Inside a small Baptist church packed with out-of-state visitors wanting to hear from former President Jimmy Carter, one of the most eager listeners may have been his grandson, Jason.
The message of this Sunday school lesson centered on the importance of prayer when negotiating Middle East peace and balancing the daily threat of the Cold War. As Jason Carter heads into a fierce campaign for governor this year against incumbent Republican Nathan Deal, it was a relevant message from someone whose counsel he says he values.
"He never compromised his faith," the younger Carter said afterward of the 39th president. "All of that gives me faith and belief that you could do that, that you could go through the toils and snares of politics and come out without compromising who you are."
The younger Carter, a Democratic state senator from Atlanta, has been carefully crafting his campaign with proposals to improve education and help the middle-class while rarely mentioning party affiliation as he looks to woo independent voters. And a big question has been what role his grandfather might play in the race.
Republicans are very eager to link the two, already blasting the younger Carter as an Atlanta liberal.
So far, the former president hasn't made any campaign appearances but has been hosting private fundraisers for his grandson, which have helped Jason Carter amass $1.8 million in contributions through March.
Carter added a special greeting for about a dozen people who had made the trip to south Georgia as part of a campaign fundraiser. For $12,600-a-person, the group toured the Jimmy Carter National Historic Site, had dinner with the family and attended Sunday school.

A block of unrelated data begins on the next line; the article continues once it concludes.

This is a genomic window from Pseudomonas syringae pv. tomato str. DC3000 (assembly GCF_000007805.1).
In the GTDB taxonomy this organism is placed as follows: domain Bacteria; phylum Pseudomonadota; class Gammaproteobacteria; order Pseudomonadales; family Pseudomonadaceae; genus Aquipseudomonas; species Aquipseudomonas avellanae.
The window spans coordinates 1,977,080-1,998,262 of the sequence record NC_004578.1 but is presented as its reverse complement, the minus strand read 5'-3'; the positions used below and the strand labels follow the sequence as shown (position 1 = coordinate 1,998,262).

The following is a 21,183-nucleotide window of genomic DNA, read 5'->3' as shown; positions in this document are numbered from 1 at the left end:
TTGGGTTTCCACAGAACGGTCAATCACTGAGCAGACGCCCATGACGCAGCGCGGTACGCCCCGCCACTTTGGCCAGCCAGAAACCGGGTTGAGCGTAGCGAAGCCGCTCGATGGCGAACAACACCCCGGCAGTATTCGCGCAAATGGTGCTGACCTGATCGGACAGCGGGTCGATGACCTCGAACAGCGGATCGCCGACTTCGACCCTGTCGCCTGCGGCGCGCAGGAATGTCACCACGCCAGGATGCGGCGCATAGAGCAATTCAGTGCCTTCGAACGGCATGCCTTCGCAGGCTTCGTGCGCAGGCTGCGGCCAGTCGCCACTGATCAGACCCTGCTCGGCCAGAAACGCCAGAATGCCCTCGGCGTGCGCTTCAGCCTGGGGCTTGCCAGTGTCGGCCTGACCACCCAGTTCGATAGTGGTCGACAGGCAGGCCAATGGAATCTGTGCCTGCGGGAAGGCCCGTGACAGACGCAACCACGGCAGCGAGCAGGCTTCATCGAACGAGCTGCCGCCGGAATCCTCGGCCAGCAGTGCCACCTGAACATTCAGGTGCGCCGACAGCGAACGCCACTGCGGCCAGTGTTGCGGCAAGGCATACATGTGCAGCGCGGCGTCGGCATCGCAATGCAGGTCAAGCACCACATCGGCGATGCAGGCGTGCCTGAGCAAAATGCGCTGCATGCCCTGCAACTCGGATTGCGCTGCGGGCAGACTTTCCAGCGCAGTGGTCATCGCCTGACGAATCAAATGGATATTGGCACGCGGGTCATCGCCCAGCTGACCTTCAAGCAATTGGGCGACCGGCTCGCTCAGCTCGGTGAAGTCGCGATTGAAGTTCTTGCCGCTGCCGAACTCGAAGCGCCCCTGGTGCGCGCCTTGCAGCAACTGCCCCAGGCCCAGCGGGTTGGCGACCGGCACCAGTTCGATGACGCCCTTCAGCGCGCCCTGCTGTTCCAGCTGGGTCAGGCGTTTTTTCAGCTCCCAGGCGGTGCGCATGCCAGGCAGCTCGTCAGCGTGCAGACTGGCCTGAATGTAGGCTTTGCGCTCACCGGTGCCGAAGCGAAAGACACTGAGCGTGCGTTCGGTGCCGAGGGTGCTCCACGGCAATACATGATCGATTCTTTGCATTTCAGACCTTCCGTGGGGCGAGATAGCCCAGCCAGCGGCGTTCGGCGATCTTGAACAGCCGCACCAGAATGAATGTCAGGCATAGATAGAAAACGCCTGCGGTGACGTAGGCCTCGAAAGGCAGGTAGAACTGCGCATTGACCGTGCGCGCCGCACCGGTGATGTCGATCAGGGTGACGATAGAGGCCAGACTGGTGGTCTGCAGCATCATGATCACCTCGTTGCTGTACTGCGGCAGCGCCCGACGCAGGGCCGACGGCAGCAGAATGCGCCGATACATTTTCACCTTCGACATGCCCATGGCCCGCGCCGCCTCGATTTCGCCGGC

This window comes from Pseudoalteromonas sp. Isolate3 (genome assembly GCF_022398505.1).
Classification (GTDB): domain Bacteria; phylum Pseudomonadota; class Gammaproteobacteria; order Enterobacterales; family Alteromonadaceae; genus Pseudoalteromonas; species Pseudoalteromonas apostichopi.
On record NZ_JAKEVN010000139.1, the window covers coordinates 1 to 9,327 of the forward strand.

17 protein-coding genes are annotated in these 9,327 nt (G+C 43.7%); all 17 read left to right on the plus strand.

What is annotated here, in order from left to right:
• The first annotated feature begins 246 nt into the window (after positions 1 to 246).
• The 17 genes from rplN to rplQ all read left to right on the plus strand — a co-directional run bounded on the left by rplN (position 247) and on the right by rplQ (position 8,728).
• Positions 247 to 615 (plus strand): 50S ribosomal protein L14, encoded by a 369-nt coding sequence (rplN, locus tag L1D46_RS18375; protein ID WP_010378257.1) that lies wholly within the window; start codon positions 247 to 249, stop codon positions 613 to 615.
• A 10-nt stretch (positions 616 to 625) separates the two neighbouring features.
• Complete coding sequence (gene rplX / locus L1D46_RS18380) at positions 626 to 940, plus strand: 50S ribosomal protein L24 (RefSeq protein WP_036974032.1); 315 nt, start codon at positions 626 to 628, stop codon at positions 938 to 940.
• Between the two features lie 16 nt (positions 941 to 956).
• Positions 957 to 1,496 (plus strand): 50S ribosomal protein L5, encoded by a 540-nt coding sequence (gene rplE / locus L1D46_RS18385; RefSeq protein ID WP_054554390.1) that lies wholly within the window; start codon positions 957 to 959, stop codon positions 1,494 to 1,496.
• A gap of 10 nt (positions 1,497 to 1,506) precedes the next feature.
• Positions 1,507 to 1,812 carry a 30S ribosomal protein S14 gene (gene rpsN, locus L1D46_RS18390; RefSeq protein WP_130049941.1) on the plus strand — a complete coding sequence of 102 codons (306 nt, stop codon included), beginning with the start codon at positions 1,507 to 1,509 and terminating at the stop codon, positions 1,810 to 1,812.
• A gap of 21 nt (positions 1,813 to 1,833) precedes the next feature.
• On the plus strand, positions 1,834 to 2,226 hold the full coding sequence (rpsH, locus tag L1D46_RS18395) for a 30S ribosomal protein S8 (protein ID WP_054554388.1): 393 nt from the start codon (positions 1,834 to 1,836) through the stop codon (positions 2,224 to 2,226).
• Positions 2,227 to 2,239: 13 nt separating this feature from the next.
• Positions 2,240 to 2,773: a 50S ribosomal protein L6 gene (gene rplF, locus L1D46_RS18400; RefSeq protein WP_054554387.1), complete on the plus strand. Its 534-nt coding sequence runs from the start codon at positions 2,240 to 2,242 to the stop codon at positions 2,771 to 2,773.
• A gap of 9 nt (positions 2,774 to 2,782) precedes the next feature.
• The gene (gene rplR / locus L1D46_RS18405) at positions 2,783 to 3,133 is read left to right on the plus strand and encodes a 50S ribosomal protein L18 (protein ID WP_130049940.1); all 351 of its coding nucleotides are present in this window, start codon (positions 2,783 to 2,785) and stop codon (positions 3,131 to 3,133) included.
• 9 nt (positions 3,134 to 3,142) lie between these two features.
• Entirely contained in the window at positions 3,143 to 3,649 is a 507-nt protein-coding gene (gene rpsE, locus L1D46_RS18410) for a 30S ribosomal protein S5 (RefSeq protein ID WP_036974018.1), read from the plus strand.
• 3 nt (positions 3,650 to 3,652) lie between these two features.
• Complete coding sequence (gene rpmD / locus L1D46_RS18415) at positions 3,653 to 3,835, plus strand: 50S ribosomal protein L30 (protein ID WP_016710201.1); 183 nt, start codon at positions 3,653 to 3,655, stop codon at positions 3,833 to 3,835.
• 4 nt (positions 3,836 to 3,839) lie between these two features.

"This weekend we had a very nice event. We had my grandson, who's running for governor, here with some friends. And they've had a good time, I hope, in Plains," said the 89-year-old former president.
In the end, it may be the former president's counsel that could help Carter the most as the campaign heats up ahead of November. Carter is waging a tough fight to oust Deal, who is seeking a second term. The state has voted solidly Republican in recent years.
"It's nice for me, to be going through what we're going through on a personal level in my little family, to be able to come and connect with someone who has gone through so much and who has so much to say about how to handle it," Jason Carter said after the service at the Maranatha Baptist Church, a short drive from the former president's boyhood farm.
The Carter family roots in Plains remain strong, with old campaign memorabilia on sale at the main store and Billy Carter's gas station now a museum. The Carters still live in the only home they have ever owned.
During his Sunday school teaching, which he does regularly throughout the year, Jimmy Carter spoke of how prayer has shaped his life.
"I would say the most persistent time of my life of prayer was when I was president of the United States because I felt the responsibility for almost 300 million people in my country and really for the safety and life of everyone on earth," he said. "Because it was during the intensely competitive and sometimes argumentative time of the Cold War."
Carter and his grandson have always been close, and it wouldn't be a surprise if the former president eventually makes a few campaign appearances. A recent poll for The Atlanta Journal-Constitution found that 61 percent of registered voters in Georgia have a favorable opinion of the elder Carter. Despite that, there is no mention of the former president in the younger Carter's first wave of TV ads.
Meanwhile, Deal's campaign has been quick to point out statements by the former president and sought to link those views with the younger Carter. When word first came of this weekend's Plains fundraiser, Deal spokeswoman Jen Talaber said at the time "every dollar raised by the grandfather wraps the grandson a little tighter in that cloak of extremism."